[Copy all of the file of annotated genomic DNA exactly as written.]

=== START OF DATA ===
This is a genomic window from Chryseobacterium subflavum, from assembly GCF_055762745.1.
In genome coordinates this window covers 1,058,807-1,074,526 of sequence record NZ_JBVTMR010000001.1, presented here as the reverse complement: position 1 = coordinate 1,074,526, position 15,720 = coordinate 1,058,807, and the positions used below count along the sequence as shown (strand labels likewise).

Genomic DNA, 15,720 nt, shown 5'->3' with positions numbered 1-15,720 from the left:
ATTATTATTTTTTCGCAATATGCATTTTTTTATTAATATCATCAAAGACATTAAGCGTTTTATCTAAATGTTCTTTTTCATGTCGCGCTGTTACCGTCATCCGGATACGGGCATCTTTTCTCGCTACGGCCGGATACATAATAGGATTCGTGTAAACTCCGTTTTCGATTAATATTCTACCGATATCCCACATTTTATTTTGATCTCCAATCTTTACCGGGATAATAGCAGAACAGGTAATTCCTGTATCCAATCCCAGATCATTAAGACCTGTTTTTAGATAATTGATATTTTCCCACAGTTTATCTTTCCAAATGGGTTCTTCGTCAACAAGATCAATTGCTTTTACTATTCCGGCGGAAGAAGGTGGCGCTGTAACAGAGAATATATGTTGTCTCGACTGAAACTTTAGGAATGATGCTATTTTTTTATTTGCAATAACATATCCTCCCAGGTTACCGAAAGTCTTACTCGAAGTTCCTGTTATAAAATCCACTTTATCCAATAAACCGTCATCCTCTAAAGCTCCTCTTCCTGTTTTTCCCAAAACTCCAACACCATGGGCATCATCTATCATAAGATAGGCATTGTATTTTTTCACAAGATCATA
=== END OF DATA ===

This is a genomic window from Chryseobacterium subflavum, from assembly GCF_055762745.1.
In genome coordinates this window covers 1,058,807-1,074,526 of sequence record NZ_JBVTMR010000001.1, presented here as the reverse complement: position 1 = coordinate 1,074,526, position 15,720 = coordinate 1,058,807, and the positions used below count along the sequence as shown (strand labels likewise).

Genomic DNA, 15,720 nt, shown 5'->3' with positions numbered 1-15,720 from the left:
ATTATTATTTTTTCGCAATATGCATTTTTTTATTAATATCATCAAAGACATTAAGCGTTTTATCTAAATGTTCTTTTTCATGTCGCGCTGTTACCGTCATCCGGATACGGGCATCTTTTCTCGCTACGGCCGGATACATAATAGGATTCGTGTAAACTCCGTTTTCGATTAATATTCTACCGATATCCCACATTTTATTTTGATCTCCAATCTTTACCGGGATAATAGCAGAACAGGTAATTCCTGTATCCAATCCCAGATCATTAAGACCTGTTTTTAGATAATTGATATTTTCCCACAGTTTATCTTTCCAAATGGGTTCTTCGTCAACAAGATCAATTGCTTTTACTATTCCGGCGGAAGAAGGTGGCGCTGTAACAGAGAATATATGTTGTCTCGACTGAAACTTTAGGAATGATGCTATTTTTTTATTTGCAATAACATATCCTCCCAGGTTACCGAAAGTCTTACTCGAAGTTCCTGTTATAAAATCCACTTTATCCAATAAACCGTCATCCTCTAAAGCTCCTCTTCCTGTTTTTCCCAAAACTCCAACACCATGGGCATCATCTATCATAAGATAGGCATTGTATTTTTTCACAAGATCATA